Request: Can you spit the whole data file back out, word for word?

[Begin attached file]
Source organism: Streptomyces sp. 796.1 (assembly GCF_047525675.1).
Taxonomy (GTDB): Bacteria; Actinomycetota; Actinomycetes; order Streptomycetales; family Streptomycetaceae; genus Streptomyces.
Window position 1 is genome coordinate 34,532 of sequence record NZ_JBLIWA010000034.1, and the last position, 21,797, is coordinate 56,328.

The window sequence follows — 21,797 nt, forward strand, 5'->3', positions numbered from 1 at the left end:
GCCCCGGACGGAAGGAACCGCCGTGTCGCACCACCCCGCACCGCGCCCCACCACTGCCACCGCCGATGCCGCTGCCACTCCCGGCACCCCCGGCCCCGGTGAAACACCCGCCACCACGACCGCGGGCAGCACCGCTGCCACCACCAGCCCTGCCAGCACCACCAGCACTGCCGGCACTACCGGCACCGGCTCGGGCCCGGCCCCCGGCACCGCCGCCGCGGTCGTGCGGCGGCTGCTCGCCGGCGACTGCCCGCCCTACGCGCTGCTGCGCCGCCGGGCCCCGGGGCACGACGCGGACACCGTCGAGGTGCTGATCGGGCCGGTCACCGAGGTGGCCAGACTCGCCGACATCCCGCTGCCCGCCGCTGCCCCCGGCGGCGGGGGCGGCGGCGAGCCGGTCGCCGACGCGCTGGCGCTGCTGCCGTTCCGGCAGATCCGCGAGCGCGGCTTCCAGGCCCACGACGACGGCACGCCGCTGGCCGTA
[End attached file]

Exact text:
Source organism: Streptomyces sp. 796.1 (assembly GCF_047525675.1).
Taxonomy (GTDB): Bacteria; Actinomycetota; Actinomycetes; order Streptomycetales; family Streptomycetaceae; genus Streptomyces.
Window position 1 is genome coordinate 34,532 of sequence record NZ_JBLIWA010000034.1, and the last position, 21,797, is coordinate 56,328.

The window sequence follows — 21,797 nt, forward strand, 5'->3', positions numbered from 1 at the left end:
GCCCCGGACGGAAGGAACCGCCGTGTCGCACCACCCCGCACCGCGCCCCACCACTGCCACCGCCGATGCCGCTGCCACTCCCGGCACCCCCGGCCCCGGTGAAACACCCGCCACCACGACCGCGGGCAGCACCGCTGCCACCACCAGCCCTGCCAGCACCACCAGCACTGCCGGCACTACCGGCACCGGCTCGGGCCCGGCCCCCGGCACCGCCGCCGCGGTCGTGCGGCGGCTGCTCGCCGGCGACTGCCCGCCCTACGCGCTGCTGCGCCGCCGGGCCCCGGGGCACGACGCGGACACCGTCGAGGTGCTGATCGGGCCGGTCACCGAGGTGGCCAGACTCGCCGACATCCCGCTGCCCGCCGCTGCCCCCGGCGGCGGGGGCGGCGGCGAGCCGGTCGCCGACGCGCTGGCGCTGCTGCCGTTCCGGCAGATCCGCGAGCGCGGCTTCCAGGCCCACGACGACGGCACGCCGCTGGCCGTA